I have been in bands since 18. We formed Stickman Cartel in 2009 and are still together. We play at a rate of about one gig a month.

As a band what would you say is your biggest achievement yet?

We have played Glastonbury twice.  Last year we played the Rabbit Hole at Glastonbury – we had an 8pm slot and then we were asked to come back and do another set at 2am. Definitely two different crowds – the 2am crowd were better!

You’ve performed in a lot of venues around London, any funny/interesting stories you can share?

We once played to an empty room supporting a band with a bearded lady. The bearded lady had a costume change half way through the set. I felt that it amplified the emptiness of the room. I feel you need at least 1000 people to justify a costume change during a set.

We once did a gig at The Social in Little Titchfield Street – where the stage was so small I had to sit with my synth at a dinner booth that was just on the side of the stage.  I ordered some fries during the set. 

It sounds like the sky’s the limit! Where do you want the band to be five years from now – what’s next for the Stickmen?

Not overly ambitious – XMAS No 1, Break America and move up to the Pyramid Stage (ideally the Sunday Legend slot – like Dolly or Lionel). On a personal note I would also like to play the piano like a 5 year old.

Where can we listen to your music?

Internet etc………………. BUY IT NOW!

Our Facebook is probably the best place to find out more https://www.facebook.com/stickmancartel 

Google Play

Amazon

iTunes

 Spotify

If you’d like to get in touch with Greg at Nakama London about a Digital Marketing role email ggoorwitch@nakamalondon.com or phone P: 0203 588 4562

 

NAKAMA After Hours: Charlie

CharlieArt1

Get to know what our Consultants are up to when they’re not busy recruiting!

Our first spotlight is on our very own artiste and Melbourne Sr Digital Consultant, Charlie Krowitz!

What type of art do you identify with the most? I identify most with painting (especially oil) but I appreciate all art forms and creative expressions, which would also include music, dance and theatre.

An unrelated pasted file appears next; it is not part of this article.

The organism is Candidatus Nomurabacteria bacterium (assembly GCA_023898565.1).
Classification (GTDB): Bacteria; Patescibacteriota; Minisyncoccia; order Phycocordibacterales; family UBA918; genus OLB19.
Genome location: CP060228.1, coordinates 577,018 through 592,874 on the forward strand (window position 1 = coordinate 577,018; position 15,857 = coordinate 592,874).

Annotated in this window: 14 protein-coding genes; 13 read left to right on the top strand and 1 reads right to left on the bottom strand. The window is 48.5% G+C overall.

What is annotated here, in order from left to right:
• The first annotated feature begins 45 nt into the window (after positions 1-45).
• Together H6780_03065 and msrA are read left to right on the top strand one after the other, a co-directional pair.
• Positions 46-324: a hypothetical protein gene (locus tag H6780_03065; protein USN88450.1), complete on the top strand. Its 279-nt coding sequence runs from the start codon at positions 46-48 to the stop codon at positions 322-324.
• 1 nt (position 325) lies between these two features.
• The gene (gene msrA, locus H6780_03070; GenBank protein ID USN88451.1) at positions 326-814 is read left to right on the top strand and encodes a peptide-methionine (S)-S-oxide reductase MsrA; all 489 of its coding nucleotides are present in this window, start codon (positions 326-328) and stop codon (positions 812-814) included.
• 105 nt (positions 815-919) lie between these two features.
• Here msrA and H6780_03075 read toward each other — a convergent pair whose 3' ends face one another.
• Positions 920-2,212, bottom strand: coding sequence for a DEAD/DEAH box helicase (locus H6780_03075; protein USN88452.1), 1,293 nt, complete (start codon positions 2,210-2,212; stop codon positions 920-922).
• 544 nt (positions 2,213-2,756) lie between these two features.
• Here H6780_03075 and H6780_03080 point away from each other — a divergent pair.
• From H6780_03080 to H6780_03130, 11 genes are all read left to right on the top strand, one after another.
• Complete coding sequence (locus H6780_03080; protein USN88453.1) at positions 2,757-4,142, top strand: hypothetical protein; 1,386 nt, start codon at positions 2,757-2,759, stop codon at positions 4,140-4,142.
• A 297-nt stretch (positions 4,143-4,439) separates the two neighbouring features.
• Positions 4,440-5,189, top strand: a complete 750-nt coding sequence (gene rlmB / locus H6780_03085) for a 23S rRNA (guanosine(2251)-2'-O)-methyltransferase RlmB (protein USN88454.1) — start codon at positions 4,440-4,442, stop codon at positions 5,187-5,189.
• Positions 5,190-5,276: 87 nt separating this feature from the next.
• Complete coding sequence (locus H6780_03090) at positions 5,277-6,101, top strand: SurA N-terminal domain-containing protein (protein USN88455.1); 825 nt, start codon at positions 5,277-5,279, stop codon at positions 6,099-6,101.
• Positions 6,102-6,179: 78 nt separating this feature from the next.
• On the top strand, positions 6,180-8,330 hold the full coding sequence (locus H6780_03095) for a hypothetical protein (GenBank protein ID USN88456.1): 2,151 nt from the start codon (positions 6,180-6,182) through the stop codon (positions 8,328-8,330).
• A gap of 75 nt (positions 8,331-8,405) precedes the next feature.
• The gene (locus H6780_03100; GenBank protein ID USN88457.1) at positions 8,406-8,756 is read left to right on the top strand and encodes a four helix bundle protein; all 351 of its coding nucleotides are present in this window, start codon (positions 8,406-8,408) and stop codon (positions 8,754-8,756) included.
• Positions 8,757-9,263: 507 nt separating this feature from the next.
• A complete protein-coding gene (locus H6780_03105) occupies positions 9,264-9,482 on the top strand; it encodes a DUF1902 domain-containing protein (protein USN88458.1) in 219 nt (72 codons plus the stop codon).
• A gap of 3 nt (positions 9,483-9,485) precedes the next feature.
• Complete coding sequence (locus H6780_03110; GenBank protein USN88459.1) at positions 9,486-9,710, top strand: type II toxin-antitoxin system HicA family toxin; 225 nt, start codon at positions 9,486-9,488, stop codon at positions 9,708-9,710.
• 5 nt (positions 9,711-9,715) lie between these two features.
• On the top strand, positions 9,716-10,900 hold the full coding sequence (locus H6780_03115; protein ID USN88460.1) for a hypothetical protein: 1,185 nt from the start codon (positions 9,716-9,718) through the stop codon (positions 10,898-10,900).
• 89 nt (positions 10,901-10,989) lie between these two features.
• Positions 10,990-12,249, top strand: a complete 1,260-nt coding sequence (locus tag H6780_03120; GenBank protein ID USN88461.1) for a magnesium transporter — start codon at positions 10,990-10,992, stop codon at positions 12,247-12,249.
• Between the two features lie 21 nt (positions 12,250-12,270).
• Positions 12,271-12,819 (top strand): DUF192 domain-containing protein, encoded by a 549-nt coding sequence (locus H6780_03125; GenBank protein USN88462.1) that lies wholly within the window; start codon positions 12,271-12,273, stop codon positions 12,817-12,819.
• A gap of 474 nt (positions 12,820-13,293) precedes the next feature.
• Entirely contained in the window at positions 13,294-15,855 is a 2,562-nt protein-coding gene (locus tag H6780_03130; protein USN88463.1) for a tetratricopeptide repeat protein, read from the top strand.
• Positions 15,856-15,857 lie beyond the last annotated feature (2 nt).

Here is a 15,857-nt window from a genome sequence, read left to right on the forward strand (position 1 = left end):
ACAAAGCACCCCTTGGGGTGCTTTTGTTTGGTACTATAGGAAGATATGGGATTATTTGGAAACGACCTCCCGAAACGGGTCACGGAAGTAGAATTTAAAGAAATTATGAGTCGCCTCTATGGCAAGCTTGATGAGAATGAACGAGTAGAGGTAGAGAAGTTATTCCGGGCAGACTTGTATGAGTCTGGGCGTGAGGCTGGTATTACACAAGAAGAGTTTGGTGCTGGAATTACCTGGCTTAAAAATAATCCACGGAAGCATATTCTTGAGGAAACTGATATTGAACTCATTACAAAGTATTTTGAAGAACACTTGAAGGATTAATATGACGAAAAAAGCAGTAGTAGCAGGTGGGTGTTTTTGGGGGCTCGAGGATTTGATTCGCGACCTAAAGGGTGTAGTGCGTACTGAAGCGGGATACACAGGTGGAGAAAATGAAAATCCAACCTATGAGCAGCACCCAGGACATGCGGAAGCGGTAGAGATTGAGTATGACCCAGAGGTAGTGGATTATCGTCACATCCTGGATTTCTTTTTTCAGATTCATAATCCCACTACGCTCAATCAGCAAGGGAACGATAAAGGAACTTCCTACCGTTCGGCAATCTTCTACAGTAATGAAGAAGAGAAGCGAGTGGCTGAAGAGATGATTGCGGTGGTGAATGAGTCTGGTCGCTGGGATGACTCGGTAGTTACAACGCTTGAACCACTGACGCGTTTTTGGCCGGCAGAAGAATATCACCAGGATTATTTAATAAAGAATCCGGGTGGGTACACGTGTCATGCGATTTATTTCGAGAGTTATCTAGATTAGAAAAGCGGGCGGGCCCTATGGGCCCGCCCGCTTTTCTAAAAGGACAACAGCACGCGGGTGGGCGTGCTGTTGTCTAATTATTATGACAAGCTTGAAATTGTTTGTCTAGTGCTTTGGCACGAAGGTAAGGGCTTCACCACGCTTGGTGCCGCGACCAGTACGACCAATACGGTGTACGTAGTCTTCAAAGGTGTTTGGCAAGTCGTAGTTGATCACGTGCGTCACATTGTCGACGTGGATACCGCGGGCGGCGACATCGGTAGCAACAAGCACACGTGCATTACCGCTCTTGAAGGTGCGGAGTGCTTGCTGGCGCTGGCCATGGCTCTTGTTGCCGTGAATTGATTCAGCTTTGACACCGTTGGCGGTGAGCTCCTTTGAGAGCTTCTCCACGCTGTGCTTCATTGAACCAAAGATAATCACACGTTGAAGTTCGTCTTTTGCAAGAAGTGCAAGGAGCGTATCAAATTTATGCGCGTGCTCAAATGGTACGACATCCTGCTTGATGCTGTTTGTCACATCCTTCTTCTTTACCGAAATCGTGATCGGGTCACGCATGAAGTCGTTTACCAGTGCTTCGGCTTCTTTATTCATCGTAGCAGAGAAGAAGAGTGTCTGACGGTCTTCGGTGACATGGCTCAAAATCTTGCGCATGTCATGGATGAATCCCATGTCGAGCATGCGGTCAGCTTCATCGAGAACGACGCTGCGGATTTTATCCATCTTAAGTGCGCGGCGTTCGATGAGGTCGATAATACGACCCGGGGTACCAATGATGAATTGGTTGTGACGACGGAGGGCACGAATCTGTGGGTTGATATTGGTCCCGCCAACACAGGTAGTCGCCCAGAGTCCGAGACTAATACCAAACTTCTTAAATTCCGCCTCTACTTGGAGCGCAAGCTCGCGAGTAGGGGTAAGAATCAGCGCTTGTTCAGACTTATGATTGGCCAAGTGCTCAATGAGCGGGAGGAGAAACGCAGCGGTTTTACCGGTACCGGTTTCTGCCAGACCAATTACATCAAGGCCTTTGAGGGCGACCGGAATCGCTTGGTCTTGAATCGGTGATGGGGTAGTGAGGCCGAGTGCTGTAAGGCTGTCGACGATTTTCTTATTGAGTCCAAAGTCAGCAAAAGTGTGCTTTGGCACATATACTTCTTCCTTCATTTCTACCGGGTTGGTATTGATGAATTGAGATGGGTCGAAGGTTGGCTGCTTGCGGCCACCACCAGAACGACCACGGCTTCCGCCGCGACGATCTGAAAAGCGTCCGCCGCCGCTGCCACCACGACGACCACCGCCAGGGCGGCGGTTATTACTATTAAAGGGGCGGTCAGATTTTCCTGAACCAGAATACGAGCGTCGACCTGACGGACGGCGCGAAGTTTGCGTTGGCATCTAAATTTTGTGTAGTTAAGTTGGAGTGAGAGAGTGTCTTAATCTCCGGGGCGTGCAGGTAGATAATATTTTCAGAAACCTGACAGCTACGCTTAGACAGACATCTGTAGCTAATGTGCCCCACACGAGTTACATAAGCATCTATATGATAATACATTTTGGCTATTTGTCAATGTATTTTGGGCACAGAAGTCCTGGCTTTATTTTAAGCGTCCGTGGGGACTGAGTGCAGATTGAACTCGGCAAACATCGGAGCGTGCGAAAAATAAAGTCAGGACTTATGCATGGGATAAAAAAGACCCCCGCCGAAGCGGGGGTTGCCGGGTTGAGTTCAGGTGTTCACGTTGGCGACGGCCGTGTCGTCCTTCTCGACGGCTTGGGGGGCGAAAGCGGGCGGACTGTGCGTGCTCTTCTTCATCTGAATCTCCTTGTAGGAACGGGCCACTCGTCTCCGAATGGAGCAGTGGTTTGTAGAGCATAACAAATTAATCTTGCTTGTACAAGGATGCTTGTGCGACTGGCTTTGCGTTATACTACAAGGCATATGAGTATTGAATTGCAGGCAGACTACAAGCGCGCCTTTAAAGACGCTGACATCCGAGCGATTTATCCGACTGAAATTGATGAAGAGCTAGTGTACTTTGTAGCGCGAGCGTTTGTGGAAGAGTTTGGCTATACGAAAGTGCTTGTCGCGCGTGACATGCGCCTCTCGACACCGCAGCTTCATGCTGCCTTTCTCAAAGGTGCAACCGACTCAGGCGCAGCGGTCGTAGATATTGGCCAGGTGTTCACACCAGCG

At what age did you start painting? And what was your inspiration to do so? My uncle is a well known artist and jeweller in South Africa, so from a very young age I was exposed to and inspired by his creativity. Art class was my favourite extra curricular activity – I love/d the way it felt applying the medium to canvas. 

Who is your favourite artist and why? It’s hard to narrow it down to just one. I am very fond of Paul Gauguin, William Kentridge, Andy Warhol and Tim Storrier.

Do you get inspiration from any particular artists or pieces? Absolutely! Each artist’s style and interpretation is unique and every art movement so different so its difficult to narrow it down to one artist or piece. I really enjoy looking at paintings that are hundreds of years old and wonder about what life would have been life back then. 

Recently you entered an Art competition?  Yes! I entered my recent painting into the Archibald Prize, first awarded in 1921, one of Australia’s most prestigious. Awarded to the best portrait painting, it’s a who’s who of Australian culture – from politicians to celebrities, sporting heroes to artists.

How did you find creative inspiration for this piece? The name of the piece is Perpetual Creative Impact. I have always admired Ken Cato’s massive contribution to the design world, especially here in Melbourne. He has built a highly successful design studio which has offices located in 11 different countries. His influence is everywhere. He has designed thousands of corporate identities including myki, Commonwealth Bank, Network Seven. For the past 20 years, Ken has organised the annual AdIdeas conference which inspires designers and talent. I have attended numerous times and has been so amazing by the talent that present who are from all corners of the world. 

What does this piece represent? It represent’s Ken endless ideas and never-ending impact on the design world.

How long did it take you to complete? Endless hours! I lost count but I worked on it for approximately 4 months.

Charlie is a Senior Consultant for Digital & Technology roles at Nakama Melbourne. If you’d like to get in touch with Charlie email ckrowitz@nakamamelbourne.com or phone +61 (3) 8610 6784